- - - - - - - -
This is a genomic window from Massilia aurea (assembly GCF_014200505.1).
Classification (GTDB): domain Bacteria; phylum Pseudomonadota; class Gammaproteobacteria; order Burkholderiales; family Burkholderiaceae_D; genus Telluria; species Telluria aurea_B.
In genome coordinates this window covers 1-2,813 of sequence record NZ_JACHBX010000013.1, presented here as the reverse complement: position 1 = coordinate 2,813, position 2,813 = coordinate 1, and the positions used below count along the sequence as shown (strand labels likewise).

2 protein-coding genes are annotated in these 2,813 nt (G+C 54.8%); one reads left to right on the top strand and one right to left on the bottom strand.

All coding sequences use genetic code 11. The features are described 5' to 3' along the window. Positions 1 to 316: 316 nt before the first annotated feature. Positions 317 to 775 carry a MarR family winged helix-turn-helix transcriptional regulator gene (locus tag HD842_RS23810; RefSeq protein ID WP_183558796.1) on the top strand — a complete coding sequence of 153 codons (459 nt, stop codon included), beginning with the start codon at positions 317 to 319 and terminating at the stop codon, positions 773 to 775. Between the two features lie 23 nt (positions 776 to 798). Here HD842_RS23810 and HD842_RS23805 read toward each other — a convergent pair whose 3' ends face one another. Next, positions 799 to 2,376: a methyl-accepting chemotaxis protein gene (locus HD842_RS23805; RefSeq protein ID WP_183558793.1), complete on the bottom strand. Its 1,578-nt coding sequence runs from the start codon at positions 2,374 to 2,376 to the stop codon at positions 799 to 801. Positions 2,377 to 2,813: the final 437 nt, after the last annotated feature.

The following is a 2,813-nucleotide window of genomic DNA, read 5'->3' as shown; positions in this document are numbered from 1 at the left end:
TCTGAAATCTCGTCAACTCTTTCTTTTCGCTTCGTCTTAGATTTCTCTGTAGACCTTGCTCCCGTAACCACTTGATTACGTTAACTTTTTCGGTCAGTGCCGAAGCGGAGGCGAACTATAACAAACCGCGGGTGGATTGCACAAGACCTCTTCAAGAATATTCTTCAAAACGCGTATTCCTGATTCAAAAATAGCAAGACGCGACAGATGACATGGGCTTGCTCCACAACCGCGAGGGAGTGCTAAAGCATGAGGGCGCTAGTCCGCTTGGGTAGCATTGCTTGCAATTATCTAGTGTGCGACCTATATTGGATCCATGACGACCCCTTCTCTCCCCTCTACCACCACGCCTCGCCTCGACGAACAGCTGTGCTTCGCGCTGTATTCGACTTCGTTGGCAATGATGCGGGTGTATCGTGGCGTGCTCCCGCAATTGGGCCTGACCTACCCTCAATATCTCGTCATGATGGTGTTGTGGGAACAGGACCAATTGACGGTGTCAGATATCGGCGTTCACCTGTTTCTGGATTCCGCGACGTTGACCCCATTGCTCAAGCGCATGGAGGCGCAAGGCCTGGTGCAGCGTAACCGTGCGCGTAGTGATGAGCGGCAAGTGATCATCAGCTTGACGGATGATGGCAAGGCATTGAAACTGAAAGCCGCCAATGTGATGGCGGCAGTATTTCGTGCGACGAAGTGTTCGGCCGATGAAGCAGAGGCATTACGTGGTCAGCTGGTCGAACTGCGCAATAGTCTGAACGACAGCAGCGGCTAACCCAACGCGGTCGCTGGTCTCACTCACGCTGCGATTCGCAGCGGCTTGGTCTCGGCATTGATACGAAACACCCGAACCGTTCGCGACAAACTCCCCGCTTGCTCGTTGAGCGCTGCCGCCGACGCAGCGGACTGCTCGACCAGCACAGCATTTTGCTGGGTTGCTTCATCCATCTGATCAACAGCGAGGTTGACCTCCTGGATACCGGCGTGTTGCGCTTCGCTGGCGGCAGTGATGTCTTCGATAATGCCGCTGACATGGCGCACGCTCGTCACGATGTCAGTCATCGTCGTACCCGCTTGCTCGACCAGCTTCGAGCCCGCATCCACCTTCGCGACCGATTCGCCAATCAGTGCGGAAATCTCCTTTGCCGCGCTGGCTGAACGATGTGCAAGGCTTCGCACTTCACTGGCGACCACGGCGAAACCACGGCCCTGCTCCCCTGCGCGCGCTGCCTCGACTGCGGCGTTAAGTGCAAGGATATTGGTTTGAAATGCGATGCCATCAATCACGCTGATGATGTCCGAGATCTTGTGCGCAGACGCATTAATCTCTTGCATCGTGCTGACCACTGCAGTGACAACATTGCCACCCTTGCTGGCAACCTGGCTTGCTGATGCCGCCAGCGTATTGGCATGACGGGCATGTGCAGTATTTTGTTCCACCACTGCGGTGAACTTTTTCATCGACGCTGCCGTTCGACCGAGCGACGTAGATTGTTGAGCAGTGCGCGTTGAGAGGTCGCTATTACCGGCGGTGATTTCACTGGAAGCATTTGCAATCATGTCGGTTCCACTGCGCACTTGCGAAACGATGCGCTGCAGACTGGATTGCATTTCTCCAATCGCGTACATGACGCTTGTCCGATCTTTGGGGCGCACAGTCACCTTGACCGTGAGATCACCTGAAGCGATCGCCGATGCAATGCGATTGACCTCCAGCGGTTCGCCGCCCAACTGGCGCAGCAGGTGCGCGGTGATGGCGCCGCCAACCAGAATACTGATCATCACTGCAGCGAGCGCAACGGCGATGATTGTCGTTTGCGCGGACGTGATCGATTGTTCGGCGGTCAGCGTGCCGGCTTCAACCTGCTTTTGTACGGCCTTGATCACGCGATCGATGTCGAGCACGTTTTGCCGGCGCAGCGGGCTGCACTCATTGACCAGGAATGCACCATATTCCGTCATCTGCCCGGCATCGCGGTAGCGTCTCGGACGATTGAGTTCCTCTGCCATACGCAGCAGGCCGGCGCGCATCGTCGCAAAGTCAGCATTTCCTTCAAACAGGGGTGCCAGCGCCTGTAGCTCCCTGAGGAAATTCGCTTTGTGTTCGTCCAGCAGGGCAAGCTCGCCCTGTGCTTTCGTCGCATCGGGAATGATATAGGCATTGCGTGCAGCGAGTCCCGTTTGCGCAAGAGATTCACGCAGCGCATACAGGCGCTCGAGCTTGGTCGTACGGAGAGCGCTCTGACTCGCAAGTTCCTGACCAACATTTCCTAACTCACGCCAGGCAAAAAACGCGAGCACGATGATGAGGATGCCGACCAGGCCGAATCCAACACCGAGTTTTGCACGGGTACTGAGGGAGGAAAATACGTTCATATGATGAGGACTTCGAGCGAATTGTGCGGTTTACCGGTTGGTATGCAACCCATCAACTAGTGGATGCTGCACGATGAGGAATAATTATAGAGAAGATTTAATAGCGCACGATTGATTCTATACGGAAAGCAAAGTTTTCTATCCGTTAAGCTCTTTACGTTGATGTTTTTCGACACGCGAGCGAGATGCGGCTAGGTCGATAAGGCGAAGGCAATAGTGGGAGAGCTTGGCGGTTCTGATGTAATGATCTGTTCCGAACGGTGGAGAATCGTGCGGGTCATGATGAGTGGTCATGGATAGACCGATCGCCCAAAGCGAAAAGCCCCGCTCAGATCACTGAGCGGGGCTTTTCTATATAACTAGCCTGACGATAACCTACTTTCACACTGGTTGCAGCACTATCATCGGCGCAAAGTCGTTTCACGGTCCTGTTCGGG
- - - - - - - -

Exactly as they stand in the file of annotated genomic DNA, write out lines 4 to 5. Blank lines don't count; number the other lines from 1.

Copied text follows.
2 protein-coding genes are annotated in these 2,813 nt (G+C 54.8%); one reads left to right on the top strand and one right to left on the bottom strand.

All coding sequences use genetic code 11. The features are described 5' to 3' along the window. Positions 1 to 316: 316 nt before the first annotated feature. Positions 317 to 775 carry a MarR family winged helix-turn-helix transcriptional regulator gene (locus tag HD842_RS23810; RefSeq protein ID WP_183558796.1) on the top strand — a complete coding sequence of 153 codons (459 nt, stop codon included), beginning with the start codon at positions 317 to 319 and terminating at the stop codon, positions 773 to 775. Between the two features lie 23 nt (positions 776 to 798). Here HD842_RS23810 and HD842_RS23805 read toward each other — a convergent pair whose 3' ends face one another. Next, positions 799 to 2,376: a methyl-accepting chemotaxis protein gene (locus HD842_RS23805; RefSeq protein ID WP_183558793.1), complete on the bottom strand. Its 1,578-nt coding sequence runs from the start codon at positions 2,374 to 2,376 to the stop codon at positions 799 to 801. Positions 2,377 to 2,813: the final 437 nt, after the last annotated feature.